By Connor Boyd For Mailonline
Published: 22:00 BST, 15 May 2019 | Updated: 22:00 BST, 15 May 2019
Adults in the UK get drunk more often than anywhere else in the world, rankings show.
Britons reported getting intoxicated an average of 51.1 times in a 12-month period, almost once a week.
In comparison, the global average is just 33, according to an analysis of data from people living in 36 countries.
English-speaking countries led the way for how often people get drunk, with the US, Canada and Australia closely following the UK.
The findings come from the eight annual Global Drugs Survey, thought to be the largest poll on substance use in the world.
Critics say the findings dispute a major study last week which showed Britons are drinking less alcohol than they did ten years ago.
Britons reported getting intoxicated 51 times in a 12-month period - almost once a week. They were closely followed by people in the US and Canada (map shows how many times in a year the average adult gets drunk)
Experts believe this is being driven by young people, the 'millennial' generation, who tend to be far more restrained in their drinking habits than older groups.
Researchers based in London surveyed 5,400 people from England, Scotland, Wales and Northern Ireland and more than 120,000 globally.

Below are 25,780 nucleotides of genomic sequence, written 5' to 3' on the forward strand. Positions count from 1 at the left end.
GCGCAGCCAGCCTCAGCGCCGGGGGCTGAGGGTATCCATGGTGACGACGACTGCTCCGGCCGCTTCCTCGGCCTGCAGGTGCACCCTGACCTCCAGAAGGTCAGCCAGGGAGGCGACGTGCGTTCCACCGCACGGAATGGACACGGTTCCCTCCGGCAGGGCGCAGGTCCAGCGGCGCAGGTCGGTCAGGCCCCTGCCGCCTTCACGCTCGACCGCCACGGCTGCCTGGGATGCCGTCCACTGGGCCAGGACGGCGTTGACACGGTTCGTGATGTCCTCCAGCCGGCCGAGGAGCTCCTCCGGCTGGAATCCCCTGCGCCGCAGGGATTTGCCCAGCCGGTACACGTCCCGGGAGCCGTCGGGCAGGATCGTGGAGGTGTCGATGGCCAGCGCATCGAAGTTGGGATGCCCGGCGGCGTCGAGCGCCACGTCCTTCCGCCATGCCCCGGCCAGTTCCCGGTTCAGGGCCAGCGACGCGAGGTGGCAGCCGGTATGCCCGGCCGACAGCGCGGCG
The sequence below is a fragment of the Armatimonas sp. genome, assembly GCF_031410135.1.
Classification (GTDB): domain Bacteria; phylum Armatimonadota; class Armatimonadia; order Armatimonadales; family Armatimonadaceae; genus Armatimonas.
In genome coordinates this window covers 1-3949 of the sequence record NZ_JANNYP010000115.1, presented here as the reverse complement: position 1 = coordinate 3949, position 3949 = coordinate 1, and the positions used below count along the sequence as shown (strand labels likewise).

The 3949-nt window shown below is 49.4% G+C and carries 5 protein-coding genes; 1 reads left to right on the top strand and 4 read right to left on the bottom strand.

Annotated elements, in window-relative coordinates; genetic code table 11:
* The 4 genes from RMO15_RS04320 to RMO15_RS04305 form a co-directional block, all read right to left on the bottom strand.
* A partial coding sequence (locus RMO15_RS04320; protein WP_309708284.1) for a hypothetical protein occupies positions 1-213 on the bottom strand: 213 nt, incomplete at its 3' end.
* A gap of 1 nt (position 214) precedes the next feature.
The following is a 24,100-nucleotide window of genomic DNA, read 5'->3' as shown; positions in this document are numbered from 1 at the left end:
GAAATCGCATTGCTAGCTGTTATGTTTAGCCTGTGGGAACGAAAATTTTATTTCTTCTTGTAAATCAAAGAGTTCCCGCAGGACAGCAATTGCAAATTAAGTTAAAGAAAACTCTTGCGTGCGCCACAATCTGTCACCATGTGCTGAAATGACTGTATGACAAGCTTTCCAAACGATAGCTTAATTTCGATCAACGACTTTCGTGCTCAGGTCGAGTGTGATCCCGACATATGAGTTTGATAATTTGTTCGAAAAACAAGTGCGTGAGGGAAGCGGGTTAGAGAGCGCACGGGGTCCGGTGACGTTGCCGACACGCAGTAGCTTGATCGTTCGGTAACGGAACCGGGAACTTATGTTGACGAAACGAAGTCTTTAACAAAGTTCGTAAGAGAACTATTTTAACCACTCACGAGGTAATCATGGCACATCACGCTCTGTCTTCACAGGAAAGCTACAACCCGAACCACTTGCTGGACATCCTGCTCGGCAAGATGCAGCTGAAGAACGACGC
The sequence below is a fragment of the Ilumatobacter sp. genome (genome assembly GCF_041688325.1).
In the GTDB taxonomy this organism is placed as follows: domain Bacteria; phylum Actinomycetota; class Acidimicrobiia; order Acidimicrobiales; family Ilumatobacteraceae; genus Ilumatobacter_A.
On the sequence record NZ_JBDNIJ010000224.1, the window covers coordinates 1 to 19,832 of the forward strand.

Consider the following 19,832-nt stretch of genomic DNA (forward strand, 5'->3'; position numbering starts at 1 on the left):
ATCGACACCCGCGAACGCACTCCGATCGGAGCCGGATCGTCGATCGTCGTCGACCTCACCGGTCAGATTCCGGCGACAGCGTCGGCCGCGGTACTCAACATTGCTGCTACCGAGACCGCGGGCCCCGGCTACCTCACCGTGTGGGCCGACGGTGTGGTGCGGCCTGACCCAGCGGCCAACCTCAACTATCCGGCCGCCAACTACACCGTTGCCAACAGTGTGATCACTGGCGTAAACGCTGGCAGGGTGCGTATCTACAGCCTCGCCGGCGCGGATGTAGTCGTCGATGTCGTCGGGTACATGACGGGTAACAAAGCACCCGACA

Professor Adam Winstock, founder of the Global Drugs Survey, said while fewer people were drinking, many who were are doing so in a potentially harmful way.
He added: 'We get told too much is bad, and it is, but current guidelines fail to accept the pleasure of intoxication and give little guide on difference between being a little drunk and a lot drunk, and doing it three-four times a year versus weekly. We need to have that conversation.
'In the UK we don't tend to do moderation, we end up getting drunk as the point of the evening.
Some 29.3 per cent of women who took part in the global survey said they had been taken advantage of sexually.
One in four of them said it had happened in the last year.
Two thirds took place in a private house, while 70 per cent involved someone they knew.
The incidents involved unwanted kissing, oral sex, sexual touching and penetration.
Almost all respondents who said this happened within the previous year did not report the incident to police.
Forty-three per cent chose not to because they felt partly responsible.
Researcher Alexandra Aldridge said people can feel reluctant to use the words sexual assault because they may believe their experience is less valid if they are intoxicated.
She added: 'Clearly people are feeling responsible in some way for their actions, and I think a lot of people who experience harassment or being taken advantage of can really relate to that.'
'Until culture changes and we become more European and moderate in our drinking, we might have to bite the bullet and think about how to advise people to get drunk drinking less.
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